The band has also become heralded for its live shows: how does the music translate from the studio to the stage?
There's one thing I always tell the guys before a gig "HIT IT HARD!".  I want people to dance and feel the groove of everything we do.  Doesn't matter if we were on the road for 10 hours during one of the worst snowstorms heading from NY to DC (true story!), when we get to the venue we put our suits on and hit it.  The audience feels it and then returns that energy to us and vice versa.  If there's 20 people in the audience or 6000 we'll still give it our all every time.  Sounds kinda like something a TV football coach would say but some things are a cliche' for a reason.

Who would be a dream collaborator for the Anbessa Orchestra to either record or perform with?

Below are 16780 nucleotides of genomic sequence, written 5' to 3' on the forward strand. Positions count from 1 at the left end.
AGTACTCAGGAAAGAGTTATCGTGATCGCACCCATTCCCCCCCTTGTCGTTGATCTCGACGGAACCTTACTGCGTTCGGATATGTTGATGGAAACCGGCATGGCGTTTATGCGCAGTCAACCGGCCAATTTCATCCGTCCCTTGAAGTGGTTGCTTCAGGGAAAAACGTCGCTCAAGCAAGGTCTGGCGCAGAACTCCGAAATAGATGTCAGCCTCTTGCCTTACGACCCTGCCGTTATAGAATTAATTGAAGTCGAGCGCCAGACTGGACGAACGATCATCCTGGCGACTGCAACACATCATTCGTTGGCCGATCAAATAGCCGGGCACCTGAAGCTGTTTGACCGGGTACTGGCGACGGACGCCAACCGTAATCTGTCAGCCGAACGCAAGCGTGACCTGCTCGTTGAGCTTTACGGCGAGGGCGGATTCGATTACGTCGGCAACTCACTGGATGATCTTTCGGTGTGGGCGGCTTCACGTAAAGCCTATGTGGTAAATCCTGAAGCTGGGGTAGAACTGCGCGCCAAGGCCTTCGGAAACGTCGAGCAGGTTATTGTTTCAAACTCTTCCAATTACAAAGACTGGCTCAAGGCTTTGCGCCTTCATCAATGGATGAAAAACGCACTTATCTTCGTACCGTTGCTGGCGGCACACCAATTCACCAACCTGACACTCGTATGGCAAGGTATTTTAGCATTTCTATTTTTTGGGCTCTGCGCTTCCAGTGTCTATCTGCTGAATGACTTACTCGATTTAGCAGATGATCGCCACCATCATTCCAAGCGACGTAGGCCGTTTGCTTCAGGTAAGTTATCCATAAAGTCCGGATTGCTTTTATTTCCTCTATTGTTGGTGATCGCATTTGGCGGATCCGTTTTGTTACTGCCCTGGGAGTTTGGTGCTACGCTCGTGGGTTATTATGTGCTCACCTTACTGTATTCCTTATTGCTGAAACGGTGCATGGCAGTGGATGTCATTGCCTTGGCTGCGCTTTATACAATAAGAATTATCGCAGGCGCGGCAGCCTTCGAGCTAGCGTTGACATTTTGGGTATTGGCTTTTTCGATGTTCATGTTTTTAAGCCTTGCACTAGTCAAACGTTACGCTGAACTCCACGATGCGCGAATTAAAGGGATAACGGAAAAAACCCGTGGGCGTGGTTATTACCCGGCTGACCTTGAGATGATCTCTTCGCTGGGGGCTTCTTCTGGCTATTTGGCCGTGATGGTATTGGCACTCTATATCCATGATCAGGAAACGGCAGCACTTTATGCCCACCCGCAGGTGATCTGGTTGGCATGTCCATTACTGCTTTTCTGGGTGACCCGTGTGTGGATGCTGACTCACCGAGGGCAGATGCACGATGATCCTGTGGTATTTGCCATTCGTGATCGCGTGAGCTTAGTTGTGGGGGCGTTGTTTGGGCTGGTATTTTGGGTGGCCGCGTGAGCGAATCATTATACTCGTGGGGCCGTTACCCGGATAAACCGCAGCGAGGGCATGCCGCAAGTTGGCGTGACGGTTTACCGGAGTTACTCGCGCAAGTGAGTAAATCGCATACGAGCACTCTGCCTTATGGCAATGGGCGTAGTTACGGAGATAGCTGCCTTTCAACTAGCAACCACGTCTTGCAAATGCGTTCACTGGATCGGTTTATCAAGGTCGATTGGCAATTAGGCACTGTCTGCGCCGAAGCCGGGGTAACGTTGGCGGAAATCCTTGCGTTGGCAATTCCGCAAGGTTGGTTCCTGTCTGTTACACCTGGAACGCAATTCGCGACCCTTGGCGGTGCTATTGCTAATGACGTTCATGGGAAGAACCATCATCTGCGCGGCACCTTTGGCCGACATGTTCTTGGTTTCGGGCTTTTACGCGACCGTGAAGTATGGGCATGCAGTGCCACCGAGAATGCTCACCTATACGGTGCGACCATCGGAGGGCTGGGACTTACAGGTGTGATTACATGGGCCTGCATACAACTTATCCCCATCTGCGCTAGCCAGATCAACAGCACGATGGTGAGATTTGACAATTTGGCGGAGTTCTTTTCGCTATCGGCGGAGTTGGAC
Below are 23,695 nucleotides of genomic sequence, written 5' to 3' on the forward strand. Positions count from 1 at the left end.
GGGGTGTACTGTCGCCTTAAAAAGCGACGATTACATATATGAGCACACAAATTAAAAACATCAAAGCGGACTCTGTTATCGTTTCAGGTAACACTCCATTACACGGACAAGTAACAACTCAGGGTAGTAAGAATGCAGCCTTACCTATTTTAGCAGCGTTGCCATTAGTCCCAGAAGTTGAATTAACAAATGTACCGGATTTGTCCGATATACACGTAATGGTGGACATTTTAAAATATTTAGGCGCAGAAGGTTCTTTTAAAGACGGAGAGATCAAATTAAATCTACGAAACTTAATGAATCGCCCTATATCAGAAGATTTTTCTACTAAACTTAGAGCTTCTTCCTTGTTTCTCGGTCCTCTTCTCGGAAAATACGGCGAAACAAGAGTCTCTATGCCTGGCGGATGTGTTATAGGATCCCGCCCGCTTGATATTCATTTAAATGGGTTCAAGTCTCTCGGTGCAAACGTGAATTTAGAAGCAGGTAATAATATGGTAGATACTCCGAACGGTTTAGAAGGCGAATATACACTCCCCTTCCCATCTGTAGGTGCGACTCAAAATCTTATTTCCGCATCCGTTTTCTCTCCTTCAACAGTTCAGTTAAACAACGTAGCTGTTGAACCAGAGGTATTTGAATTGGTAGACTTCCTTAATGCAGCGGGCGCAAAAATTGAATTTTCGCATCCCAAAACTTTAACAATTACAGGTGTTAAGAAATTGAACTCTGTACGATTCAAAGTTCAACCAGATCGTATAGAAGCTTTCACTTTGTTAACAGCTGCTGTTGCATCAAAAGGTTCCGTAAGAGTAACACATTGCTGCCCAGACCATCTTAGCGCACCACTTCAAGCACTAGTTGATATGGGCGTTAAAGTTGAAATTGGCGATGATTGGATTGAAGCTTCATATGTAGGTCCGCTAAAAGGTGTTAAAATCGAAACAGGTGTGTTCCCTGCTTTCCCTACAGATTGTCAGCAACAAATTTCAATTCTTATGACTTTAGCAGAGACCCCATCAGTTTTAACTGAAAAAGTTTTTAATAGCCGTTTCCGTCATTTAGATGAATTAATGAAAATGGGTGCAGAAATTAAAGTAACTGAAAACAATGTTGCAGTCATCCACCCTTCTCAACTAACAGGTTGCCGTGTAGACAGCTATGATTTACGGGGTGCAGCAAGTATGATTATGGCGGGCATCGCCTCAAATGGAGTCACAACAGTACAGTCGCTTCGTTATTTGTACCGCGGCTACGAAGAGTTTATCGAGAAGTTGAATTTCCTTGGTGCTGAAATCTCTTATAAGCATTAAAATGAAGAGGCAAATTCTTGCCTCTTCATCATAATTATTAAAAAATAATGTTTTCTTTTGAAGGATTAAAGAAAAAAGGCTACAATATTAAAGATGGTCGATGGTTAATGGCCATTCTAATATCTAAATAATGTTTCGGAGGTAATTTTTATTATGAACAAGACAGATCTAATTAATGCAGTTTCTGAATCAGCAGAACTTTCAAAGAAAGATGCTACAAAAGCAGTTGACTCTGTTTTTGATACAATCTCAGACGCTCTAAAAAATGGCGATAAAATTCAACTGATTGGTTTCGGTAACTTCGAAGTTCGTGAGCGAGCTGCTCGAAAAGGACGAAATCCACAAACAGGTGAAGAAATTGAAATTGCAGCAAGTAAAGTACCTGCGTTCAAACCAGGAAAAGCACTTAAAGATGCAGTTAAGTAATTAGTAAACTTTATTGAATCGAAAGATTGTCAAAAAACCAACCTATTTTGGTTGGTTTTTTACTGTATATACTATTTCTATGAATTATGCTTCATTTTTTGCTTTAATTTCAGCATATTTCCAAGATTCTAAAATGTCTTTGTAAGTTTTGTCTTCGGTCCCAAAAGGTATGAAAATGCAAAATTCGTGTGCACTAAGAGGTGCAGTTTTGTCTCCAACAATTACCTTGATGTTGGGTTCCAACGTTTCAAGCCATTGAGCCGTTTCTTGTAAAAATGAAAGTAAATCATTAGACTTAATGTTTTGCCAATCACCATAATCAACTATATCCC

First one that comes to mind is the great Mahmoud Ahmed.  I can't express how much I love his music and admire his creation over the years.  I missed a couple of opportunities to play with him in Israel so I hope there will soon come a day we'll collaborate with him.  Mulatu would obviously be amazing to work with too.  It'd be great to do something with our Brooklyn brethren, the legendary Antibalas.  I think also two relatively big bands like that could be amazing live.  I have always fantasized about Talib Kweli rapping over some of our grooves.